He made his network radio debut when he was commissioned by CBS to write the music for a radio play by Kenneth Patchen.
He was profiled in the Chicago Daily News: “People call it noise?
And then when we actually set to work, a kind of avalanche came about which corresponded not at all with that beauty which had seemed to appear to us as an objective. “Ah, the silent piece,” they might have said to themselves, smiling.
But these visitors would have known that this is an exhibition about John Cage, and hence the empty room would make sense.
It was a very difficult period in his life, both personally and professionally.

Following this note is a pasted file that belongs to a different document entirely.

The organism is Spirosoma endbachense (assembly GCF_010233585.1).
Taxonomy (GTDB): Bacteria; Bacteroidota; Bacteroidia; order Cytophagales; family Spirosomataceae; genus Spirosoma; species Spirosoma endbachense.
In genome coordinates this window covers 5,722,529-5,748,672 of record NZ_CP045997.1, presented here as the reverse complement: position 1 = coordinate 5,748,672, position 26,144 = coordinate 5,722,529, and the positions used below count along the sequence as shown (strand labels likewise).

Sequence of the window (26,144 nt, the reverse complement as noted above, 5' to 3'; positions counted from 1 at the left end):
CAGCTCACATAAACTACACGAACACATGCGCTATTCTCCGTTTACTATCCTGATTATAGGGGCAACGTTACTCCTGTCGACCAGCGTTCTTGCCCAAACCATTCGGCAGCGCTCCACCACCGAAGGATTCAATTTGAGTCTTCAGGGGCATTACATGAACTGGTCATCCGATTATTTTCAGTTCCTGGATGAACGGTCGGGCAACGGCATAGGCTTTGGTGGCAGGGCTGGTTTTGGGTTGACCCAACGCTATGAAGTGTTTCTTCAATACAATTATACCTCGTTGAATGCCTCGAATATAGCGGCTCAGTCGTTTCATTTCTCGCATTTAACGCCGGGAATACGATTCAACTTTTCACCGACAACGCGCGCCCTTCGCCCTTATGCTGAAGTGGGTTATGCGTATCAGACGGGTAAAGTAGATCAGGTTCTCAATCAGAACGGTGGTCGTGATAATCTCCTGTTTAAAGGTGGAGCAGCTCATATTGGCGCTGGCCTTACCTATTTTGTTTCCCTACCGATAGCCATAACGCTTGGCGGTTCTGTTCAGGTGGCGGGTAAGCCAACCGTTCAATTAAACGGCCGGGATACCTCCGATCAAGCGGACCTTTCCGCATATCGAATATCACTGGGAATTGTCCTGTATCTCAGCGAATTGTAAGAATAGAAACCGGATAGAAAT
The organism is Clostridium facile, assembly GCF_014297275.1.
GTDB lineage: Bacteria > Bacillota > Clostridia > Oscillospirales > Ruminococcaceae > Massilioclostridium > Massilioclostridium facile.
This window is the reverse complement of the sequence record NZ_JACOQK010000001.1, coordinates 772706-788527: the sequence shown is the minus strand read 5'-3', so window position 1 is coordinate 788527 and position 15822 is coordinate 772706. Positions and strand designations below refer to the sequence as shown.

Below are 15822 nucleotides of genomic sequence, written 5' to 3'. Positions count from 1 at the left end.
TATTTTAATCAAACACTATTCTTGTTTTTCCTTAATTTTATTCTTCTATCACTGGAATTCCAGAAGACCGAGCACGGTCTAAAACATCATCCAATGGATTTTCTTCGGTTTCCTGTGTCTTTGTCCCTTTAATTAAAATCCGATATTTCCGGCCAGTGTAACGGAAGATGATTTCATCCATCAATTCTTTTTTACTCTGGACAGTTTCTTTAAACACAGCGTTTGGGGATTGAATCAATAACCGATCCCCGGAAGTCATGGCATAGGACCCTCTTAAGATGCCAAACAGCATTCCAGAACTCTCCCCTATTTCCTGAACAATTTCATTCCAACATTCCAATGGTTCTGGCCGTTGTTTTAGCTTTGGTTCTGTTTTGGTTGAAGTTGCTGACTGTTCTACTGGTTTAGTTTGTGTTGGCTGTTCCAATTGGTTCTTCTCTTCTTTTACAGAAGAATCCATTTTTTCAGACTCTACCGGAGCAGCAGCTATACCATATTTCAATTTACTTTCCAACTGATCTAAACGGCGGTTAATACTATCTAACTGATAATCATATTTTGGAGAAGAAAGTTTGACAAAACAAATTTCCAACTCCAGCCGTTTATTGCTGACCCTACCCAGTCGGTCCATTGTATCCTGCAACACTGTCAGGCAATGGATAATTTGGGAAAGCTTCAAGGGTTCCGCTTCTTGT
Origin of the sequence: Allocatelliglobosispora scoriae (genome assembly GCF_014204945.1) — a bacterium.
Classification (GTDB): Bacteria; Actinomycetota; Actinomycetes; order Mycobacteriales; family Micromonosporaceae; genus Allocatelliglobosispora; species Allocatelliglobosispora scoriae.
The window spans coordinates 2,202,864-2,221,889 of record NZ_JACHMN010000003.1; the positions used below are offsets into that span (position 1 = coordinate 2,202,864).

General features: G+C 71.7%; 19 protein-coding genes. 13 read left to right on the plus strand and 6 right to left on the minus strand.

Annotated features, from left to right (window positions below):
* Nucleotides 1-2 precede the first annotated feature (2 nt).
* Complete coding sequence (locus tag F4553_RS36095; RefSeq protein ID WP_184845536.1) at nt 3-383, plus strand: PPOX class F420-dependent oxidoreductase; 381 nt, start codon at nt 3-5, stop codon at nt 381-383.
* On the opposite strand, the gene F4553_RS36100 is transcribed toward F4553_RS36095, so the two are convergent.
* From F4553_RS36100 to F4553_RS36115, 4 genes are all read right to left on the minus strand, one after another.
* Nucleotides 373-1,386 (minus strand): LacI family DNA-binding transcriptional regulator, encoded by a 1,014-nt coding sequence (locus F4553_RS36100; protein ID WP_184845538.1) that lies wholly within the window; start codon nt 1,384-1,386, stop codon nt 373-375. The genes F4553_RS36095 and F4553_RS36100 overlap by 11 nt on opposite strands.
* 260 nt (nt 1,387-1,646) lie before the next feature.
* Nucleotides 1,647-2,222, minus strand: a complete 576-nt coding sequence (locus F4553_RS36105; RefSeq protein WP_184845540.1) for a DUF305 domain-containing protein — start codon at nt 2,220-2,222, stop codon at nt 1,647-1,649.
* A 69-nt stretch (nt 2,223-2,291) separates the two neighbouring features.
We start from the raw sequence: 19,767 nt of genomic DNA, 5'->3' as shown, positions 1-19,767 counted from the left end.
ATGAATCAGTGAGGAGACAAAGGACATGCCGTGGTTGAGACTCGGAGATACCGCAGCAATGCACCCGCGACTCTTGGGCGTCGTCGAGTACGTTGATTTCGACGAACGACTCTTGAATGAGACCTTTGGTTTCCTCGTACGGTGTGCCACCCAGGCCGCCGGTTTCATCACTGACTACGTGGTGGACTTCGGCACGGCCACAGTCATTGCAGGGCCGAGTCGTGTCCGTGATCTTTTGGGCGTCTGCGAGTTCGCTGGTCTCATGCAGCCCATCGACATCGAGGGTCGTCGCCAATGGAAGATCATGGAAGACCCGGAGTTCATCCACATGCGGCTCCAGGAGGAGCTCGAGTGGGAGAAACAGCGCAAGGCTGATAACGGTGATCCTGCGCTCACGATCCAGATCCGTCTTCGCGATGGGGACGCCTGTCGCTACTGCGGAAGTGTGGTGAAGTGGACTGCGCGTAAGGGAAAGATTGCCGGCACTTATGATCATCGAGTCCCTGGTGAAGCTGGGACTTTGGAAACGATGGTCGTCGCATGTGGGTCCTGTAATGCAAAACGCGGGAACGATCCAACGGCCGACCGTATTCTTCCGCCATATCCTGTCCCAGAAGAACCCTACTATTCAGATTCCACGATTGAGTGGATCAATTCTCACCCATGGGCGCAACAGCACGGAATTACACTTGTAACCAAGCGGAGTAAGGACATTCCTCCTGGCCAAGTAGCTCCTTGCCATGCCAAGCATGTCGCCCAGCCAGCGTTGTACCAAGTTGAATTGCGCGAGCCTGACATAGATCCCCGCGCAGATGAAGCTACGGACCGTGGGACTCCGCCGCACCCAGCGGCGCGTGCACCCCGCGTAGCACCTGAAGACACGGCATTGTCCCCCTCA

His big dreams unrealized, he started out again more modestly.
For someone traveling through the early parts of this exhibition, or for someone otherwise familiar only with the early works of John Cage, the appearance of the silent piece may be puzzling.
For, if we look at Cage’s music of the 1930s and early 1940s, we are hard put to find much silence in it at all.
Although he was unaware of it at the time, this reliance on time as the basis for musical structure was one of the factors that would prepare Cage for his later encounter with silence.
At the turn of the 1940s, Cage was ambitious, with big ideas, big dreams, and a predilection for big sounds.